Finding Insights in the Garden: Lessons from Mediation

Before convening a formal mediation meeting, I always have several private conversations with each party. This approach allows me to delve deeper into their perspectives and uncover the underlying issues. I ask questions that provoke introspection: Did the other person make you feel demeaned? What was going on for you just before the difficult conversation? How would you describe your state of mind? Is there a history between you?

Today, after two such enlightening calls, I joined a webinar to improve my mediation skills. Energized by the discussions and inspired by the beautiful day, I decided to tackle the chore of turning the compost in my garden.

When I opened the compost bin, I was greeted by a flurry of bugs and a strong, rich aroma of decomposition. It was a sensory assault that made me step back, accidentally stepping on my dog’s foot, causing him to yelp. As I began the smelly job, an insight emerged that mirrored the conversations I’d had earlier.

Much of what had been in the bin for the past year had transformed into rich, nutritious compost, unrecognizable from its original form. Yet, there were also stubborn items: egg shells, avocado pits, and corn cobs that had not broken down.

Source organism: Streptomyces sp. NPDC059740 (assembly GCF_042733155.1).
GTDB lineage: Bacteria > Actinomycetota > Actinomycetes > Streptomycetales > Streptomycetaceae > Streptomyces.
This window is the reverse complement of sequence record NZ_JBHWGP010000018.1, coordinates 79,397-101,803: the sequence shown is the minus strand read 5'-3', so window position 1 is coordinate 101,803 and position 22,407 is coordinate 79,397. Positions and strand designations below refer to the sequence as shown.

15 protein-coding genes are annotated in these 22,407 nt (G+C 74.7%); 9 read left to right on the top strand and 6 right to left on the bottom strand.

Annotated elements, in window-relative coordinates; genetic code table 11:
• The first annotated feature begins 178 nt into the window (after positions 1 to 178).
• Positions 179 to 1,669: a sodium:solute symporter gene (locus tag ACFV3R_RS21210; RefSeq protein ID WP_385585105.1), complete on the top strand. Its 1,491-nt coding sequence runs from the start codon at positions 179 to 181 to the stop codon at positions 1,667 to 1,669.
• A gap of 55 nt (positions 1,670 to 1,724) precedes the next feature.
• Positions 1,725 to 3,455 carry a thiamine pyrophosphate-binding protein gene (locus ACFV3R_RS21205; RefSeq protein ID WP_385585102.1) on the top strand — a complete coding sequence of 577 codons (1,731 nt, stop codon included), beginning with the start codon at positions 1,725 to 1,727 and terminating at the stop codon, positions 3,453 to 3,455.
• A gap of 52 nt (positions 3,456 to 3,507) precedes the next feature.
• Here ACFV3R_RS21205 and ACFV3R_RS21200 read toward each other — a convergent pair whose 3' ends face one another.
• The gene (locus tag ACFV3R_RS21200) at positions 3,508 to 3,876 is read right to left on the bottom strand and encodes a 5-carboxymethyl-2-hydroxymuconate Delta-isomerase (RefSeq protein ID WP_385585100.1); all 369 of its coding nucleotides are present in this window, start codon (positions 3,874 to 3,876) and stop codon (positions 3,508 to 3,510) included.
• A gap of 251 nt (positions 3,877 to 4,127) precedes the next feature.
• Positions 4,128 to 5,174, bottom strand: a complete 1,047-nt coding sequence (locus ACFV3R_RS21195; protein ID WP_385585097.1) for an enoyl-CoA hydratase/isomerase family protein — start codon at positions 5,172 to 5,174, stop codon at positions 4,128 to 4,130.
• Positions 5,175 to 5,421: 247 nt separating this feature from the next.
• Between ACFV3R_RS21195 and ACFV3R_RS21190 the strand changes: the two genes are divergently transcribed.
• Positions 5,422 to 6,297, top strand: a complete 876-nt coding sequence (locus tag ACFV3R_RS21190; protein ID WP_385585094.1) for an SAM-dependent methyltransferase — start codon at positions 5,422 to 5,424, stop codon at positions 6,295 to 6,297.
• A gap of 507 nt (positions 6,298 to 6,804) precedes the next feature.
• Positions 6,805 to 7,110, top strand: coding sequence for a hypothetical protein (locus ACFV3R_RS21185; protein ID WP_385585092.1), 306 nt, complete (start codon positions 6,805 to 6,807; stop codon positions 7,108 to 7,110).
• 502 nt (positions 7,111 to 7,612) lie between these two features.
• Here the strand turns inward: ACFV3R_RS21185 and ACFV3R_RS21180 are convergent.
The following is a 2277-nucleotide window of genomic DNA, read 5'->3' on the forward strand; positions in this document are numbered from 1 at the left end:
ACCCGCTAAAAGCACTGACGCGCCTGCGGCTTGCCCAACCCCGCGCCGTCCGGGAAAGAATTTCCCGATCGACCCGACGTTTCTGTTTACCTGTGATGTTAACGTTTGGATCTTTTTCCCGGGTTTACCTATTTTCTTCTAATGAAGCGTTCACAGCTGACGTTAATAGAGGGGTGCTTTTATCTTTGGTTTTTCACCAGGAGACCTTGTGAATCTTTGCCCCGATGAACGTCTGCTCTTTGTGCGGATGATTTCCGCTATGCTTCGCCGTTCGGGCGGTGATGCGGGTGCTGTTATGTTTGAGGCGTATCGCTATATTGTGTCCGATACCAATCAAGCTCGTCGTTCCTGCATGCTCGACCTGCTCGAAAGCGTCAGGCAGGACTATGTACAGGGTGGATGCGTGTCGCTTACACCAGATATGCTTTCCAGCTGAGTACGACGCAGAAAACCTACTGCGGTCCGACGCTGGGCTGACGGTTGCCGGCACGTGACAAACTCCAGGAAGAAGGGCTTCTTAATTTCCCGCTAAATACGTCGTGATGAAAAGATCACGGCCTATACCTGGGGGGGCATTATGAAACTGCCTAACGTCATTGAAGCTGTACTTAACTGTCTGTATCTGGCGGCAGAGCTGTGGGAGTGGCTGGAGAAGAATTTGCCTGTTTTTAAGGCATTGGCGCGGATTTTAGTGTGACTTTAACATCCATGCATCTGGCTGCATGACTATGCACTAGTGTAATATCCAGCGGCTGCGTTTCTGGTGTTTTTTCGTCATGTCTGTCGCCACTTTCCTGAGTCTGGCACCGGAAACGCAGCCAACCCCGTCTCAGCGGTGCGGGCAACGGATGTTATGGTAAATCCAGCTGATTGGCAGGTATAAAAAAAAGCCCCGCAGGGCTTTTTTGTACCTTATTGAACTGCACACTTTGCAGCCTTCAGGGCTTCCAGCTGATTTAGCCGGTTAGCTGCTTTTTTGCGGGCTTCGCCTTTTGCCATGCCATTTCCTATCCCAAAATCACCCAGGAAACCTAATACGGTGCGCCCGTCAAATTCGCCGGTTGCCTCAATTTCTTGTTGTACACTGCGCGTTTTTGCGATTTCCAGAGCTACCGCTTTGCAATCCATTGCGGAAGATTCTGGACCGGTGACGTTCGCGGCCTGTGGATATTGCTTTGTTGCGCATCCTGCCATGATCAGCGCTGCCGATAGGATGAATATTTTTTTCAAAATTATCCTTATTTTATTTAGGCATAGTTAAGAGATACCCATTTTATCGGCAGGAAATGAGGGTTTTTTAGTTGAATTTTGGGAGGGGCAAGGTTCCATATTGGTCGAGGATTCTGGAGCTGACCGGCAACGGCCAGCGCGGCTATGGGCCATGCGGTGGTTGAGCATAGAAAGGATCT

The Transformative Elements

In mediation, the easily decomposed elements are like the grasses, twigs, and vegetable peelings in the compost. With the right conditions—temperature, moisture, and a bit of help from bugs and worms—these elements break down and enrich the soil. Similarly, in mediation, certain issues can be resolved relatively easily with the right approach and willingness to engage.

The Needs-More-Work Elements

Then there are the eggshells—elements that need more effort. If crushed before being added to the compost, they would have decomposed by now, contributing valuable calcium. In mediation, these are the issues that require more work. Do we take the time to break them down into manageable pieces, enriching the relationship, or do we leave them as they are, taking their time to resolve?

The Unchangeable Elements

Finally, there are the seemingly unchangeable items, like avocado pits. In a compost bin, they might seem like they’ll never break down. But given the right conditions—planted in a different environment—they can grow into avocado trees, providing nourishment. In mediation, these represent the non-negotiable issues, the “hills to die on.” While they might seem intransigent, with the right perspective, they can still offer value in a different way.


Mediation, like composting, involves identifying what can change, what needs more work, and what might remain unchanged. Even when some elements resist transformation, the process itself provides valuable nourishment. Participants leave with greater insight and growth, even if not all issues are resolved.

By embracing the composting process in mediation, we can help individuals see the potential for growth and transformation, even in the most challenging aspects of their conflicts.

1 Comment

  1. Mége Houghton on June 20, 2024 at 6:44 pm

    Dear Delphine.
    I enjoyed the analogy .
    Thank you .

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